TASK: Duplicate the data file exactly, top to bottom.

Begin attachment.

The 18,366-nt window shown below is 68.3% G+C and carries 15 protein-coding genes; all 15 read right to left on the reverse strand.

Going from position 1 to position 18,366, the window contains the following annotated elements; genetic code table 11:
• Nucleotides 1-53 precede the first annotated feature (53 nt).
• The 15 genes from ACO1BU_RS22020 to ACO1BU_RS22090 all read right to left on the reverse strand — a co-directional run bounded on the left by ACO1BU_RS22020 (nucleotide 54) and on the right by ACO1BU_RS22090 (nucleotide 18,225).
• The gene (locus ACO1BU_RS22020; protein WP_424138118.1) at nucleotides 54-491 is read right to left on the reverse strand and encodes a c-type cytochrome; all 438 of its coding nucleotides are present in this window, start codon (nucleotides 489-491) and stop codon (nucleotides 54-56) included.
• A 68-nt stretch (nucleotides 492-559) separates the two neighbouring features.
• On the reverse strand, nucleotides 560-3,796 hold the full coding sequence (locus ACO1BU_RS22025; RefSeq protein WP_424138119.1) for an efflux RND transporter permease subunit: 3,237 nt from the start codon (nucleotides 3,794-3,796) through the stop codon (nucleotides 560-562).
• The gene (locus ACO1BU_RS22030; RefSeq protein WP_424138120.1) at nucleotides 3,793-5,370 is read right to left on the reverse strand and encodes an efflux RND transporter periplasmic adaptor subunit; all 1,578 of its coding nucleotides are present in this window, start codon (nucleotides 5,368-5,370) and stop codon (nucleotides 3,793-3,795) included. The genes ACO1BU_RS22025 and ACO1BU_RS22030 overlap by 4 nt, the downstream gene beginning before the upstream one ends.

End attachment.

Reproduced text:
The 18,366-nt window shown below is 68.3% G+C and carries 15 protein-coding genes; all 15 read right to left on the reverse strand.

Going from position 1 to position 18,366, the window contains the following annotated elements; genetic code table 11:
• Nucleotides 1-53 precede the first annotated feature (53 nt).
• The 15 genes from ACO1BU_RS22020 to ACO1BU_RS22090 all read right to left on the reverse strand — a co-directional run bounded on the left by ACO1BU_RS22020 (nucleotide 54) and on the right by ACO1BU_RS22090 (nucleotide 18,225).
• The gene (locus ACO1BU_RS22020; protein WP_424138118.1) at nucleotides 54-491 is read right to left on the reverse strand and encodes a c-type cytochrome; all 438 of its coding nucleotides are present in this window, start codon (nucleotides 489-491) and stop codon (nucleotides 54-56) included.
• A 68-nt stretch (nucleotides 492-559) separates the two neighbouring features.
• On the reverse strand, nucleotides 560-3,796 hold the full coding sequence (locus ACO1BU_RS22025; RefSeq protein WP_424138119.1) for an efflux RND transporter permease subunit: 3,237 nt from the start codon (nucleotides 3,794-3,796) through the stop codon (nucleotides 560-562).
• The gene (locus ACO1BU_RS22030; RefSeq protein WP_424138120.1) at nucleotides 3,793-5,370 is read right to left on the reverse strand and encodes an efflux RND transporter periplasmic adaptor subunit; all 1,578 of its coding nucleotides are present in this window, start codon (nucleotides 5,368-5,370) and stop codon (nucleotides 3,793-3,795) included. The genes ACO1BU_RS22025 and ACO1BU_RS22030 overlap by 4 nt, the downstream gene beginning before the upstream one ends.